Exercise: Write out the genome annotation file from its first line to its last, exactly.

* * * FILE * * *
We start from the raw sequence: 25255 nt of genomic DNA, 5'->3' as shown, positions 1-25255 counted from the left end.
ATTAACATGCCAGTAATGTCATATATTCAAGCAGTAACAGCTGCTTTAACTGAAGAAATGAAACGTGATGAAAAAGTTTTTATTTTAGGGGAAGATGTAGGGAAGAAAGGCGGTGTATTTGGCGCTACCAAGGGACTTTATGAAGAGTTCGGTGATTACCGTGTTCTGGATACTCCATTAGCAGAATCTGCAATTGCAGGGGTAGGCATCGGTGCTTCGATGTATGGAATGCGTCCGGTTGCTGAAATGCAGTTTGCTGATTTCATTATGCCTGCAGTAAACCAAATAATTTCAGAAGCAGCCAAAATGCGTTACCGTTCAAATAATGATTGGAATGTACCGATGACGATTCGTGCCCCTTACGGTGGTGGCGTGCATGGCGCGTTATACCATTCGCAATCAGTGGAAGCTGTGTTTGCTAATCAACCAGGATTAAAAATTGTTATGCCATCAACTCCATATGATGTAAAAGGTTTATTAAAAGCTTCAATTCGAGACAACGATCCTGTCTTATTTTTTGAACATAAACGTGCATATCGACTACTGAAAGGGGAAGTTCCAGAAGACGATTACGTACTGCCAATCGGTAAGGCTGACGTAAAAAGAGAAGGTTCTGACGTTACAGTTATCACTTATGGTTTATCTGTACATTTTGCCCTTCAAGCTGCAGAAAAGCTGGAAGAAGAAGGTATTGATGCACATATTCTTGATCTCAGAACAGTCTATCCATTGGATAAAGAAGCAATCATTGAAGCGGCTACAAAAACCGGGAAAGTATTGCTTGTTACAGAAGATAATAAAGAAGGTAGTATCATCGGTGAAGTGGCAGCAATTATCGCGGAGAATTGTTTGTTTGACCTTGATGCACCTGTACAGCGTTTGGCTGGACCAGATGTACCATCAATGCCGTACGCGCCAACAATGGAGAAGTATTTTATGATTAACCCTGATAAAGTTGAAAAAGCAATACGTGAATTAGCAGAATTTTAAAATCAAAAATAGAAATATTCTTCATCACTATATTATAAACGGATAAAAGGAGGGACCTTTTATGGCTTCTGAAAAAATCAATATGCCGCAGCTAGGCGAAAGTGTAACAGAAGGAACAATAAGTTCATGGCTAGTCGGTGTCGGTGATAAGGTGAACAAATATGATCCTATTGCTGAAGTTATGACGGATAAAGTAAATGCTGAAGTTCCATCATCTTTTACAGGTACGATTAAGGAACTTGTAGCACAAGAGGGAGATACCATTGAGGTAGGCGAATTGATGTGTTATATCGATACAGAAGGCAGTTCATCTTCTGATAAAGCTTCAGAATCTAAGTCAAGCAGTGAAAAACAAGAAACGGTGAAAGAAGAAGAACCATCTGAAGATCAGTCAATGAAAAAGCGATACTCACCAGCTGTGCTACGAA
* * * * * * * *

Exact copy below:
We start from the raw sequence: 25255 nt of genomic DNA, 5'->3' as shown, positions 1-25255 counted from the left end.
ATTAACATGCCAGTAATGTCATATATTCAAGCAGTAACAGCTGCTTTAACTGAAGAAATGAAACGTGATGAAAAAGTTTTTATTTTAGGGGAAGATGTAGGGAAGAAAGGCGGTGTATTTGGCGCTACCAAGGGACTTTATGAAGAGTTCGGTGATTACCGTGTTCTGGATACTCCATTAGCAGAATCTGCAATTGCAGGGGTAGGCATCGGTGCTTCGATGTATGGAATGCGTCCGGTTGCTGAAATGCAGTTTGCTGATTTCATTATGCCTGCAGTAAACCAAATAATTTCAGAAGCAGCCAAAATGCGTTACCGTTCAAATAATGATTGGAATGTACCGATGACGATTCGTGCCCCTTACGGTGGTGGCGTGCATGGCGCGTTATACCATTCGCAATCAGTGGAAGCTGTGTTTGCTAATCAACCAGGATTAAAAATTGTTATGCCATCAACTCCATATGATGTAAAAGGTTTATTAAAAGCTTCAATTCGAGACAACGATCCTGTCTTATTTTTTGAACATAAACGTGCATATCGACTACTGAAAGGGGAAGTTCCAGAAGACGATTACGTACTGCCAATCGGTAAGGCTGACGTAAAAAGAGAAGGTTCTGACGTTACAGTTATCACTTATGGTTTATCTGTACATTTTGCCCTTCAAGCTGCAGAAAAGCTGGAAGAAGAAGGTATTGATGCACATATTCTTGATCTCAGAACAGTCTATCCATTGGATAAAGAAGCAATCATTGAAGCGGCTACAAAAACCGGGAAAGTATTGCTTGTTACAGAAGATAATAAAGAAGGTAGTATCATCGGTGAAGTGGCAGCAATTATCGCGGAGAATTGTTTGTTTGACCTTGATGCACCTGTACAGCGTTTGGCTGGACCAGATGTACCATCAATGCCGTACGCGCCAACAATGGAGAAGTATTTTATGATTAACCCTGATAAAGTTGAAAAAGCAATACGTGAATTAGCAGAATTTTAAAATCAAAAATAGAAATATTCTTCATCACTATATTATAAACGGATAAAAGGAGGGACCTTTTATGGCTTCTGAAAAAATCAATATGCCGCAGCTAGGCGAAAGTGTAACAGAAGGAACAATAAGTTCATGGCTAGTCGGTGTCGGTGATAAGGTGAACAAATATGATCCTATTGCTGAAGTTATGACGGATAAAGTAAATGCTGAAGTTCCATCATCTTTTACAGGTACGATTAAGGAACTTGTAGCACAAGAGGGAGATACCATTGAGGTAGGCGAATTGATGTGTTATATCGATACAGAAGGCAGTTCATCTTCTGATAAAGCTTCAGAATCTAAGTCAAGCAGTGAAAAACAAGAAACGGTGAAAGAAGAAGAACCATCTGAAGATCAGTCAATGAAAAAGCGATACTCACCAGCTGTGCTACGAA